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BBC Science correspondent Julian Siddle
"As well as ice particles the clouds contained frozen crystals"
 real 28k

Thursday, 30 November, 2000, 19:38 GMT
Clouds speed ozone loss
Arctic BBC
The Arctic has also experienced extensive thinning
By BBC News Online's Helen Briggs

An international research team has confirmed that cloud particles speed up the destruction of the ozone layer.

The natural particles activate manmade chlorine-containing compounds that attack ozone.

The observations were made by European scientists who flew a balloon over the Arctic in January this year, taking samples from different layers of cloud.

The presence of the particles could explain why ozone depletion is most marked in the spring. And it could lead to better models for predicting the thinning of the ozone layer over the poles.

Natural shield

A large hole has been appearing in the ozone layer over Antarctica every year since the early 1980s. In recent years, extensive thinning has also occurred over the Arctic.

Instruments Max Planck Institute
The instrument used to detect the particles
Man-made chlorine and bromine compounds cause the depletion of this protective layer of gas, which shields the Earth from harmful rays.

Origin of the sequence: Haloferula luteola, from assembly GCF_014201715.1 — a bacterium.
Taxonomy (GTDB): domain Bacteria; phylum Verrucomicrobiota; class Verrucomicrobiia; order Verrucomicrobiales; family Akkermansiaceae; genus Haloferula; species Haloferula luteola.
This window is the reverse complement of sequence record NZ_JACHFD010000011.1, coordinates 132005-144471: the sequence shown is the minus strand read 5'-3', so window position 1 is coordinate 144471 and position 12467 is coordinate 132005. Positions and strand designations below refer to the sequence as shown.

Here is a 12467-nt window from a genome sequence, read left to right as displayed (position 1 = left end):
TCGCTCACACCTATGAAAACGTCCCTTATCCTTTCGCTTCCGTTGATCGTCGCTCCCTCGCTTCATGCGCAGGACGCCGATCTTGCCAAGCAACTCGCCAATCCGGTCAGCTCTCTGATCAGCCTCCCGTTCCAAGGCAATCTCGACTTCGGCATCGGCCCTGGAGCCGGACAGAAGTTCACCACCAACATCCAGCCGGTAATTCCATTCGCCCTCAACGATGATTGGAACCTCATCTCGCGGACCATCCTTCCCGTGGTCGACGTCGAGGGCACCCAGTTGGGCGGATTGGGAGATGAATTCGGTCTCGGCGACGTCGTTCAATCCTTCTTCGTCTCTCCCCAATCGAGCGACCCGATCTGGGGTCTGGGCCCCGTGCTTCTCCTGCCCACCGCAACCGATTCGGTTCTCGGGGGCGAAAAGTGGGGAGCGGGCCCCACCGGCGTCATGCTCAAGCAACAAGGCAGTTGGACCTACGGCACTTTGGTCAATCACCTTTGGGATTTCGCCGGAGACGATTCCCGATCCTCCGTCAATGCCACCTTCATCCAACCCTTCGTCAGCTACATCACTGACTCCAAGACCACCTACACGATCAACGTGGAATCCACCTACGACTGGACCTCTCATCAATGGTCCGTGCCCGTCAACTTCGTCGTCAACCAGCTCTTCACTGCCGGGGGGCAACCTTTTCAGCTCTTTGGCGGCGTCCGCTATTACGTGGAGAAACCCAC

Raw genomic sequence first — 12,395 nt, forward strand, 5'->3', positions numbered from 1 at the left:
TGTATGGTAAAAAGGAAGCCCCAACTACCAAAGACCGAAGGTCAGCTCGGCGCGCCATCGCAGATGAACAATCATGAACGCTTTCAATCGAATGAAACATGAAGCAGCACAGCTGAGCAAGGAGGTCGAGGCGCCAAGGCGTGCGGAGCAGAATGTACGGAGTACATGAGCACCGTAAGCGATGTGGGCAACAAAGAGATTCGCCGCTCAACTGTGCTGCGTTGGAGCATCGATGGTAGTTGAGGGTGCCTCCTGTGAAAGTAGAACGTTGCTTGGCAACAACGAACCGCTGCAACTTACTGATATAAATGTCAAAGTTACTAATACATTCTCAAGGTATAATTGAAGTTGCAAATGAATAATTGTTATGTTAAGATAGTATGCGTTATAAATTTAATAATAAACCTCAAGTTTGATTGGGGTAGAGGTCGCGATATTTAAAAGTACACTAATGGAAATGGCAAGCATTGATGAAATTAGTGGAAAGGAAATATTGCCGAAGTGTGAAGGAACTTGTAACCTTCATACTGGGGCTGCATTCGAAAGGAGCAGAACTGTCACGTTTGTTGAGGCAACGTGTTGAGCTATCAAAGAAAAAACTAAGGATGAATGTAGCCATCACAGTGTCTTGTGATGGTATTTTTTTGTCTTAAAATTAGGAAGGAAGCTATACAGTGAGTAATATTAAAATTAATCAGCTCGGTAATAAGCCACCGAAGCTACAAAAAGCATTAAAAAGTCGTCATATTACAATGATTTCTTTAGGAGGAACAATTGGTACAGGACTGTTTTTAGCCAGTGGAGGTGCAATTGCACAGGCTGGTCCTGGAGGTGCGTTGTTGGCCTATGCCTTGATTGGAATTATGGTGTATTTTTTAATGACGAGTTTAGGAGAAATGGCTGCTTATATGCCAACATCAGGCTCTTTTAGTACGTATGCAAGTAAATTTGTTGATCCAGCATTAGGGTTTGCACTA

Now scientists have confirmed that certain cloud particles play a central role in hastening the destruction of ozone.

In winter, clouds gather over the South Pole and to lesser extent the North, when air in the Earth's lower atmosphere is trapped and cooled.

Critical behaviour

But ozone-destroying chemicals that accumulate in these clouds are relatively innocuous until activated by frozen particles and then sunlight.

One of the co-researchers of the study, Konrad Mauersberger of the Max Planck Institute, Heidelberg, Germany, said the cloud particles were an important factor.

"The importance of the clouds are that they can activate chlorine molecules which otherwise would not be dangerous to the ozone," he told BBC News Online.

"Because of the activation on the cloud particles, chlorine becomes very critical in the ozone destruction."

'Better prediction'

The particles are called NATs (for nitric acid trihydrate, a mixture of water and nitric acid). They exist in a solid form in polar clouds.

They are thought to speed ozone loss more than plain water crystals, because they stay solid at higher temperatures.

This could explain why the most dramatic ozone losses are seen in spring, when ice crystals thaw out, exposing NAT particles and chlorine-containing molecules to energising sunlight.

The scientists believe that their work could lead to better ways of predicting the size and extent of ozone depletion.

"We now have data on how the particles are composed, how the particles appear, their diameter, and their size," said Professor Mauersberger.

"We can use that to make a better prediction for future ozone developments."

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See also:

26 Oct 00 | Sci/Tech
Arctic ozone damage 'likely by 2020'
05 Apr 00 | Sci/Tech
Severe loss to Arctic ozone
24 Jan 99 | Sci/Tech
Arctic ozone worries grow
01 Oct 98 | Sci/Tech
Ozone hole reaches record size
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